College Bullying: The Wrath of Mean Girls in College

By: Katherine Brown




*Names have been changed


Think you’ve escaped the wrath of mean girls once you graduate high school? Think again. If you think mean girls disappear in college, you’re dead wrong.


Bullying can and does happen in college. A report finds that, “15% of college students report being bullied” (Dimmer, 2016, p.1).


I was one of those students. I was bullied during my freshman year of college.


When I first entered college, I was shy, socially awkward, and a bit insecure with my new environment. This made me an easy target for bullies. In fact, one article notes that, “Bullies often focus on those who are different in some way. For example, targets of bullies might dress

differently, be overweight, indulge in unpopular hobbies, be socially awkward, or have a disability” (Lee, 2020, p.1).


On my first night in the dorm, I met Stephanie*, one of my suite mates. She was nice in the early weeks, like everyone is when they first go to college. I associated with her a lot as I got to know other people. However, I soon saw that all of this was nothing more than a façade. I began to notice some bad habits of hers as the semester wore on.


For one thing, Stephanie made fun of me a lot. She often told me I had “weird” habits, and that I was “OCD” for being clean and sanitary. It just annoyed me - even if it was just a “joke”. She also criticized and gossiped about other people’s personal choices a lot, even though they didn’t affect her. On top of those things, she used my things without asking. I’m very particular about my things and I don’t like people - especially people I don’t know - touching my stuff.


But worst of all, Stephanie loved drama. She did anything to start drama. She liked to be involved in everything, even when it had nothing to do with her. Anytime there was seemingly an argument or disagreement between anyone, she wanted to be part of the drama.


Things really started to go downhill in November. Stephanie began to get obsessed with the idea that I liked this certain guy, Chris*. I don’t know how or why she came up with the idea that I liked him. I hadn’t mentioned him at all.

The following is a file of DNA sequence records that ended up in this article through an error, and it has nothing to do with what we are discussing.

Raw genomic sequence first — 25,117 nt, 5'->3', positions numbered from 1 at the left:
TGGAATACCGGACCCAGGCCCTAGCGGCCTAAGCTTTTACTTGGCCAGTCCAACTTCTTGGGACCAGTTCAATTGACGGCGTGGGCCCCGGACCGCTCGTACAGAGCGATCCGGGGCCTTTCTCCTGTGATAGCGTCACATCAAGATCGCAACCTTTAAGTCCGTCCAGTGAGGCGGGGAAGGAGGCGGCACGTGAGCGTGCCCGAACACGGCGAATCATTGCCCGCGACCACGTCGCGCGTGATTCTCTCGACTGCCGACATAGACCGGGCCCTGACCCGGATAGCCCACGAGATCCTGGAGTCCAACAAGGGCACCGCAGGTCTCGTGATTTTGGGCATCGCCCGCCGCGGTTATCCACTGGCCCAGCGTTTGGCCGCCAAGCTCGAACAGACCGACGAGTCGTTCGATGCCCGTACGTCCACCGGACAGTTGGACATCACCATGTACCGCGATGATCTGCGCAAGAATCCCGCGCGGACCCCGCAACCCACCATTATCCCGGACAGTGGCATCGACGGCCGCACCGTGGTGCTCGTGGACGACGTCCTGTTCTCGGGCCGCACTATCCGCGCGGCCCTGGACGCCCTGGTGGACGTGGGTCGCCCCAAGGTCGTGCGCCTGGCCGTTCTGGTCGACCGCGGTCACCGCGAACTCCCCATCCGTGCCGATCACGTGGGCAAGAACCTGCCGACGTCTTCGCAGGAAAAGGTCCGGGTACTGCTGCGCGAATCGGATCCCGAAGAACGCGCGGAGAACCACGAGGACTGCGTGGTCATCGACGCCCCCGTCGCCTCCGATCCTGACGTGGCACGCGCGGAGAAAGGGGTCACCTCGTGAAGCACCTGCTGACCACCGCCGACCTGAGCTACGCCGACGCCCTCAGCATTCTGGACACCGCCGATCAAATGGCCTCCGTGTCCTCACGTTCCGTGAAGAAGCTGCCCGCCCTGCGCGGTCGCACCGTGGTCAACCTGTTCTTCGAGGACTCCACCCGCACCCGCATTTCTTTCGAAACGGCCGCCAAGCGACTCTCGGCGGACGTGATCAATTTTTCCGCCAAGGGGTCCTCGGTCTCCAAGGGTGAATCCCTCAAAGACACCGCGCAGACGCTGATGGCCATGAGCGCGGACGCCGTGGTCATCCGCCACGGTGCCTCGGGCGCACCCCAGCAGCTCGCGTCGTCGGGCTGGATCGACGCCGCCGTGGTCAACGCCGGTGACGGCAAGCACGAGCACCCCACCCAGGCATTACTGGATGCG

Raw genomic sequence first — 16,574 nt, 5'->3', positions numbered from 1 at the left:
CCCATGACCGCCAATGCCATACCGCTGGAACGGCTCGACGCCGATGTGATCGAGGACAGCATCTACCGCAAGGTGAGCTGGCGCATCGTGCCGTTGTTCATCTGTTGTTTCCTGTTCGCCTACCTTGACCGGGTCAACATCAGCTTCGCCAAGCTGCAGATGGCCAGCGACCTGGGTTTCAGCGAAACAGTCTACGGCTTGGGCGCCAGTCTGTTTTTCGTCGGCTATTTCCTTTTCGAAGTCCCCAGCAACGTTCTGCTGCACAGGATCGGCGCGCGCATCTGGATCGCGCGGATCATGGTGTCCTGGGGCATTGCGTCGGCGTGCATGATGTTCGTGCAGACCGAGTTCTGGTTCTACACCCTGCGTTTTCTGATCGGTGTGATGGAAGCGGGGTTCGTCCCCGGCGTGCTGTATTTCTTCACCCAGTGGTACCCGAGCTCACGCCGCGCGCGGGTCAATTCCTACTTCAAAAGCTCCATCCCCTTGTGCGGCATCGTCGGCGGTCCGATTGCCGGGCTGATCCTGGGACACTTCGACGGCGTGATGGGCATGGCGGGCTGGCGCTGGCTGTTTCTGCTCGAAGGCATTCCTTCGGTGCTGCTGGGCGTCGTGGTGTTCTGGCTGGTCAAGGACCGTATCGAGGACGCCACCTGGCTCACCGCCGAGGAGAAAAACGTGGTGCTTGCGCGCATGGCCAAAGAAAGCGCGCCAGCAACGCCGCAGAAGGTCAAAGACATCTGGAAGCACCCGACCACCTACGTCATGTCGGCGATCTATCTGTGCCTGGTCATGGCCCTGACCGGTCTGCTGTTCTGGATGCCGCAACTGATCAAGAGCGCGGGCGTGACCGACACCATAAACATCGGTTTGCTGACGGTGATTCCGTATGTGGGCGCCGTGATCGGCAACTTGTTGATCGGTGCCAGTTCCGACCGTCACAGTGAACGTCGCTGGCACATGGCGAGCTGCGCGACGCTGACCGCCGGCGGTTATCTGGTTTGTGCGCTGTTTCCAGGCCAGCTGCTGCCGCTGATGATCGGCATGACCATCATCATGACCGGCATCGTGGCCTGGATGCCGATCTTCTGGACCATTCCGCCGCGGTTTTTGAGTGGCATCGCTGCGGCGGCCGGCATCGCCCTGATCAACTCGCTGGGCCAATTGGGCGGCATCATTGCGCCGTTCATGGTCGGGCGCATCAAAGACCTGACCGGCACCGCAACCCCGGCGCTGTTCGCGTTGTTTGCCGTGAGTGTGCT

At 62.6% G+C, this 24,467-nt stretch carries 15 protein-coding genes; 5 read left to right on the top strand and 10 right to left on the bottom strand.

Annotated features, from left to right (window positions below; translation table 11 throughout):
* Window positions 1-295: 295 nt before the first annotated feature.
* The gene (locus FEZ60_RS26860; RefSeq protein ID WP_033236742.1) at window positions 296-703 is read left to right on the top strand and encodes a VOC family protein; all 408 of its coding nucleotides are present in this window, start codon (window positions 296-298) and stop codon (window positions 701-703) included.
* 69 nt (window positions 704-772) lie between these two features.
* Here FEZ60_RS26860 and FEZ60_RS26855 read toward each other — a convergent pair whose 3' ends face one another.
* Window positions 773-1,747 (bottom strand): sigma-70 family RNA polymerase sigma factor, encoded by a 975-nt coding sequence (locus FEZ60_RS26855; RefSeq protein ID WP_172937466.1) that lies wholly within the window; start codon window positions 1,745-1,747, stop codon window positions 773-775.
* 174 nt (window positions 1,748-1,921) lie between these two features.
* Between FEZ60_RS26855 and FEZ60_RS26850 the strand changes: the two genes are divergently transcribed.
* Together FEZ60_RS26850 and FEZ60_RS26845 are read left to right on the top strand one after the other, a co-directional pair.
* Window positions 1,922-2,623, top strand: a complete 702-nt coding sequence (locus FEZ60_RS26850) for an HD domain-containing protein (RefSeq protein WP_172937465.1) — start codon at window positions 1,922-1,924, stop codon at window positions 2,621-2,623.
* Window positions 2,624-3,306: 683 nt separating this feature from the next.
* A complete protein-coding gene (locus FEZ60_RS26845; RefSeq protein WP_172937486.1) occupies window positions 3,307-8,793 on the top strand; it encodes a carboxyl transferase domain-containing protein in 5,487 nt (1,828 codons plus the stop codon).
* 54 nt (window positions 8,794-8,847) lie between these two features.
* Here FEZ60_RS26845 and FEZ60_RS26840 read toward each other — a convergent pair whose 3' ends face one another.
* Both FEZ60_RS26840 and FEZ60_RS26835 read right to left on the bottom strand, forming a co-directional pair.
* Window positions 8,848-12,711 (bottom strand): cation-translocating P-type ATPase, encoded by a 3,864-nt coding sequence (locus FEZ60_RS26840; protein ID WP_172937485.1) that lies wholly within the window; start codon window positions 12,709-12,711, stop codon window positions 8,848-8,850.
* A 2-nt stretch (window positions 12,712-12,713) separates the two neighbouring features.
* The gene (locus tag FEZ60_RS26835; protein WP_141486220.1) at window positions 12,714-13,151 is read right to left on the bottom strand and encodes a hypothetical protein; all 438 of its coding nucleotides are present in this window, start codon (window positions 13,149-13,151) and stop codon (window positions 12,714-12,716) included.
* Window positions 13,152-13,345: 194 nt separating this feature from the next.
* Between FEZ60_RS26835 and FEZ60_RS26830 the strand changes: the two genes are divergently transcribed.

At the end of the semester, the university dining hall held a special event celebrating finals week. I didn’t go, instead preferring to go to bed early. I was tired, and I needed to do good on my exams. Stephanie knew I wouldn’t be there, so unbeknownst to me, she crafted a plan.


When she and her friends returned to the dorm suite in the middle of the night, they woke me up, and then proceeded to taunt me and tell me everything they had done.


Stephanie had made up lies and spread rumors about me to start drama. She lied to Chris and told him horrible things about me because she knew I wouldn’t be there. She claimed that I had told her to talk to him about me and that she was “just trying to help” - but that was a lie too. I had never told her to do anything like that. She just wanted to start drama - like usual. What was more disturbing was the fact that she thought it was hilarious. She was laughing about it hysterically, like some psychopathic maniac. I didn’t know what was going on or who to believe. It was just too many lies. I knew I couldn’t trust Stephanie - she had done so much already. It was at this point that I saw Stephanie for the manipulative, backstabbing liar that she was. She also threatened to tell more lies about me to Chris.


I was absolutely horrified. I couldn’t sleep that night, or eat the whole next day.


What I was experiencing is a mixture of both social/relational bullying and verbal bullying. To describe social/relational bullying, a report says, “This form of bullying involves harming victims through relationships and reputation. This can include purposeful exclusion, spreading rumors, revealing secrets and fears, and public mocking” (Rich, 2019, p.1). Of verbal bullying, that same report says, “Beyond name-calling and teasing, verbal bullying can involve such actions as taunting, intimidation, and threats” (Rich, 2019, p.1).


I didn’t know what to do about the situation. I was confused, angry, and upset. I didn’t know how to even begin talking about what was going on. This is not uncommon. In fact, an article notes that, “Many college students who are bullied never tell anyone what they are going through.